Artificial intelligence offers healthcare researchers an increasing number of potential avenues to improve patient care. At UVA, a multidisciplinary team of physicians, data scientists, and engineers have been working together to build new tools to better care for our pediatric gastroenterology patients.
Leveraging the Gastroenterology Data Science Lab, an interdisciplinary collaboration between the UVA Department of Pediatrics, UVA School of Medicine, and UVA School of Data Science, the team recently harnessed our increased computational capacity to process data, recognize patterns, and accurately assess complex medical issues to identify promising advancements in treating children with celiac disease and inflammatory bowel disease.
The work has been wide-ranging and complex, yet effective. “AI tools allow us to process and synthesize larger and larger volumes of data or recognize changes beyond the ability of our senses,” says Sana Syed, MD, of UVA School of Medicine. Refining computational methods in machine learning, artificial intelligence, pattern recognition, genetic analysis, and deep phenotyping of health data comprises “The next step is truly harnessing the power of AI,” adds Don Brown, PhD, of the UVA School of Data Science. The ultimate goal: To optimize “a support tool to help physicians make more informed clinical decisions.”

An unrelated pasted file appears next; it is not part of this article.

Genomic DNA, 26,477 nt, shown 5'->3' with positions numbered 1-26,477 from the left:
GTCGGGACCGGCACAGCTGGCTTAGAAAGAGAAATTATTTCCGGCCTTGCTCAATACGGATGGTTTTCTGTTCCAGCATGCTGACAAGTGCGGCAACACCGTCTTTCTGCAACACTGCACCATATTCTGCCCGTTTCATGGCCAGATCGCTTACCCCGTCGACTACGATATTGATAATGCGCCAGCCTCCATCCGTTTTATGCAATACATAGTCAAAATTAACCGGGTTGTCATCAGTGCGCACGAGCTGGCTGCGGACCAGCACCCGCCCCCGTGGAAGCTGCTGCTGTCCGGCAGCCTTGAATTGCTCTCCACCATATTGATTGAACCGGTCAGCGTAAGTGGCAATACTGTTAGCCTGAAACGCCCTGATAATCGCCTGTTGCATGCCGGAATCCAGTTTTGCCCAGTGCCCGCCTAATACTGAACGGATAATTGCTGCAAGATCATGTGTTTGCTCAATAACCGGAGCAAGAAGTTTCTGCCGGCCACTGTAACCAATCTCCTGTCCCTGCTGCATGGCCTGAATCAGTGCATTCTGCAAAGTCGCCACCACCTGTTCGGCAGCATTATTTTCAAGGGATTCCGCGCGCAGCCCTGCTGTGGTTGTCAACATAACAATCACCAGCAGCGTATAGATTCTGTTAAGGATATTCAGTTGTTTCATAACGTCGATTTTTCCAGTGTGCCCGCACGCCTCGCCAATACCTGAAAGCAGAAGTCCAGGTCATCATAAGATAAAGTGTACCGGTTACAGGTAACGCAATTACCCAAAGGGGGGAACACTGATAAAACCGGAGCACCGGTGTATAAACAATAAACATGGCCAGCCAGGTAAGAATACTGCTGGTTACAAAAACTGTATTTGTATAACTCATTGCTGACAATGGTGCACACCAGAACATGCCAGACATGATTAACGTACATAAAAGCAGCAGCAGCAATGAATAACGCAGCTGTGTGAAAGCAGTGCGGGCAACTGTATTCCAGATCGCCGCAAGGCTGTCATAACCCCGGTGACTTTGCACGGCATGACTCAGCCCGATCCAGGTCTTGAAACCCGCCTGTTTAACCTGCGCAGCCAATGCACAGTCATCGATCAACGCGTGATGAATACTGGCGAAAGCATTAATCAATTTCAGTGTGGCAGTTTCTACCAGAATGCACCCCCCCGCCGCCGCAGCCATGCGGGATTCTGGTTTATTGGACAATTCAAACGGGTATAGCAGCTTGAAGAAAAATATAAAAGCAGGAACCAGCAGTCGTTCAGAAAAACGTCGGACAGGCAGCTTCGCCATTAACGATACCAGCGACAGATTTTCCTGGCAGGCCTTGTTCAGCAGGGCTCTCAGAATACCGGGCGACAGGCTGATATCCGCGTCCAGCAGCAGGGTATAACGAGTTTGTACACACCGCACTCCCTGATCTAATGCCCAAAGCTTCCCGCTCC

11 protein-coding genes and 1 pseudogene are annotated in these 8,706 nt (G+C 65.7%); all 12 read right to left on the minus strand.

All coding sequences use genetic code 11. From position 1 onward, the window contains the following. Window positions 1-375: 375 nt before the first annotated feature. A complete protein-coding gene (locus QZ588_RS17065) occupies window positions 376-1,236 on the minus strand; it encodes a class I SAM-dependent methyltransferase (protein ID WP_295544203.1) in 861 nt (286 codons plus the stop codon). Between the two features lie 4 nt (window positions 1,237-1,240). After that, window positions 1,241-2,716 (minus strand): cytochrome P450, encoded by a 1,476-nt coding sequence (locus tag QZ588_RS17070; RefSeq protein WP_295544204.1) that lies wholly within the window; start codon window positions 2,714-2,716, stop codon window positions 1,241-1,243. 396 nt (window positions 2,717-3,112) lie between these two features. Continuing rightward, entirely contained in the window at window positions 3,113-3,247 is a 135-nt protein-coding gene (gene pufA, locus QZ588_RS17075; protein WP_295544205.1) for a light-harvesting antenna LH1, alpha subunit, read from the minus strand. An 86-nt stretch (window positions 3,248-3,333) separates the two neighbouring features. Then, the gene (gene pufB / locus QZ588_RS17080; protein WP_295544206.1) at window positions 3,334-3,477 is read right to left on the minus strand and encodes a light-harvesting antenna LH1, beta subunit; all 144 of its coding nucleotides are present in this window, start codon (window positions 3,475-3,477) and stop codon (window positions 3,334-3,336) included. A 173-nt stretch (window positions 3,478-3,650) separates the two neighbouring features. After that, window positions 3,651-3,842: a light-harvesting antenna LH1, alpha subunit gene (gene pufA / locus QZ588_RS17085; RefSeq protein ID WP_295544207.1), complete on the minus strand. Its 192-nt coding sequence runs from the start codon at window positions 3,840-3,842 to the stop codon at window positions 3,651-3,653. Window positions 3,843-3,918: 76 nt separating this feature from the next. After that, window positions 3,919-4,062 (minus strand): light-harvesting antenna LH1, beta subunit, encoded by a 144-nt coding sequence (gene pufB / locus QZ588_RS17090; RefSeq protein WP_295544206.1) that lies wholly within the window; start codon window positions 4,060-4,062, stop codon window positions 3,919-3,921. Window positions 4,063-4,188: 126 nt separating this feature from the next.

Identifying Gene Markers for Celiac Disease
The team is working with regional and national partners to investigate celiac disease subtypes using intestinal tissue biopsies and genetic markers of patients with celiac disease and type 1 diabetes or hypothyroidism. The work includes using machine-learning algorithms to analyze multiple datasets.
“Our aim is to determine whether biopsy or gene markers at the time of disease diagnosis can predict the risk of developing these diseases in the future,” explains Syed.
The patterns may help researchers link biopsies with unique genes, a critical component to improving care for patients with celiac disease.
Paving the Way for New Treatments for Crohn’s Disease
Finding new routes to treatment has meant correlating genetic data with images, then using machine-learning algorithms to analyze multiple datasets.
With support from the Crohn’s and Colitis Foundation and colleagues at Cincinnati Children’s, UVA researchers are using AI tools to extract distinct features from microscopic images when a patient is first diagnosed with Crohn’s disease.
Researchers then correlate these features with each patient’s clinical and molecular data, or their genetic signatures. Their aim is to identify which distinct subtype of Crohn’s disease a patient will likely progress to, which would aid in developing new precision medicine-based approaches to treat Crohn’s disease.